Mike Bloomfield & Al Kooper - The Live Adventures Of Mike Bloomfield & Al Kooper Disc 1.m3u
The Live Adventures Of Mike Bloomfield & Al Kooper Disc 1.CUE
The Live Adventures Of Mike Bloomfield & Al Kooper Disc 1.log
02The 59th Street Bridge Song (Feelin' Groovy).flac
03I Wonder Who.flac
04Her Holy Modal Highness.flac
03No More Lonely Nights.flac
04Dear Mr. Fantasy.flac
05Don't Throw Your Love On Me So Strong.flac
06Finale - Refugee.flac
Mike Bloomfield And Al Kooper - The Live Adventures Of Mike Bloomfield And Al Kooper - CD 2.m3u
The Live Adventures Of Mike Bloomfield And Al Kooper - CD 2.CUE
The Live Adventures Of Mike Bloomfield And Al Kooper - CD 2.log
Personnel: Al Kooper (vocals, keyboards); Mike Bloomfield, Carlos Santana (electric guitar); Roosevelt Gook (piano); John Kahn (bass); Skip Prokop (drums); Paul Simon (background vocals); Elvin Bishop. Reissue producer: Bob Irwin. Engineers include: Phil Macy, Fred Catero, Don Puluse. Recorded live at Bill Graham's Fillmore Auditorium, San Francisco, California on September 26-28, 1968. Includes liner notes by Mike Bloomfield, Al Kooper and Tom Wheeler. This warts-and-all document of three shows recorded live at the old Fillmore West in September 1968 is a genuinely entertaining period piece. Designed to cash in on the success of the Bloomfield/Kooper/Stills live-in-the-studio SUPER SESSION which had been a surprise hit earlier that year, this nonetheless features only one tune from that album, the lengthy psychedelic jam "His Holy Modal Majesty." The rest of the album is mostly traditional blues, with the notable exceptions of an inventive slow soul version of Paul Simon's "59th Street Bridge Song (Feelin' Groovy)," an all-instrumental take on the Band's "The Weight," and a loose run through of Traffic's "Mr. Fantasy," which gives Kooper the opportunity to quote from the Beatles then-current hit "Hey Jude." The ensemble playing is occasionally a little sloppy, and some of the soloing is by modern standards a tad indulgent, but by and large this is highly creative music-making regardless of its era.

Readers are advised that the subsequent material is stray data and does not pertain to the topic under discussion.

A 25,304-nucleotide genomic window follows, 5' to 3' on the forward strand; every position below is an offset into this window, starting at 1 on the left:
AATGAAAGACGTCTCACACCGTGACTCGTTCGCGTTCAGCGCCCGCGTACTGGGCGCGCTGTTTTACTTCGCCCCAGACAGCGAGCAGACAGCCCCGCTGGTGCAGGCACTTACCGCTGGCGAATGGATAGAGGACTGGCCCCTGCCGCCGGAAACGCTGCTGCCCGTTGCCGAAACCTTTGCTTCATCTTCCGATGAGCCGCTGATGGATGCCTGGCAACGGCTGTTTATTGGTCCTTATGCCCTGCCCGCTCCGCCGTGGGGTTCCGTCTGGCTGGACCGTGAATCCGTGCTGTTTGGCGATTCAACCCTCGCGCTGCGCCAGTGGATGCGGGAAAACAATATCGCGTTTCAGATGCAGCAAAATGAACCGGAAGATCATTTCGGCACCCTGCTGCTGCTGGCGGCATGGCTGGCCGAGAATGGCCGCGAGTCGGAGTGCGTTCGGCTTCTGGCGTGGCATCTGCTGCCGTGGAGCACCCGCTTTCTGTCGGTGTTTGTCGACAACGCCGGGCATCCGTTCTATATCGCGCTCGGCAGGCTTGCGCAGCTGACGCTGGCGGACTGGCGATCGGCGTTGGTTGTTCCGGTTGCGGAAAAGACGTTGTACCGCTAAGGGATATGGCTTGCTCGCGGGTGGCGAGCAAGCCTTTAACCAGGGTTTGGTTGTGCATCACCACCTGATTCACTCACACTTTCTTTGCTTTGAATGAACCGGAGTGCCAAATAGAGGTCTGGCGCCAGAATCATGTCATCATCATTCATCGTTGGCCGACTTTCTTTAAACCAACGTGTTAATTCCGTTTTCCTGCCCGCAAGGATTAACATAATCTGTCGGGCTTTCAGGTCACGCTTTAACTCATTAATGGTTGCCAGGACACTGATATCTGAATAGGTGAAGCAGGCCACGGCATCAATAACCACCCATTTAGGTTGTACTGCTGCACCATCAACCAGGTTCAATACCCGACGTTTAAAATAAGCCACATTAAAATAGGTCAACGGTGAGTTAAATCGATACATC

Mike Bloomfield really never played better. His guitar work on this album tops anything he did with Butterfield and Electric Flag. And he plays a lot. And even sings a bit. Al Kooper's singing is soulfully strained, really reaching for the note. I've always enjoyed his on-the-edge vocal styling. It ain't David Clayton Thomas (thank goodness!). All the songs here get a fresh attitude and interpretation. This album captures the essence of the electric white blues explosion of the late 60's, and you can really feel the creative energy of these young men discovering the meaning of the blues, live and without a net.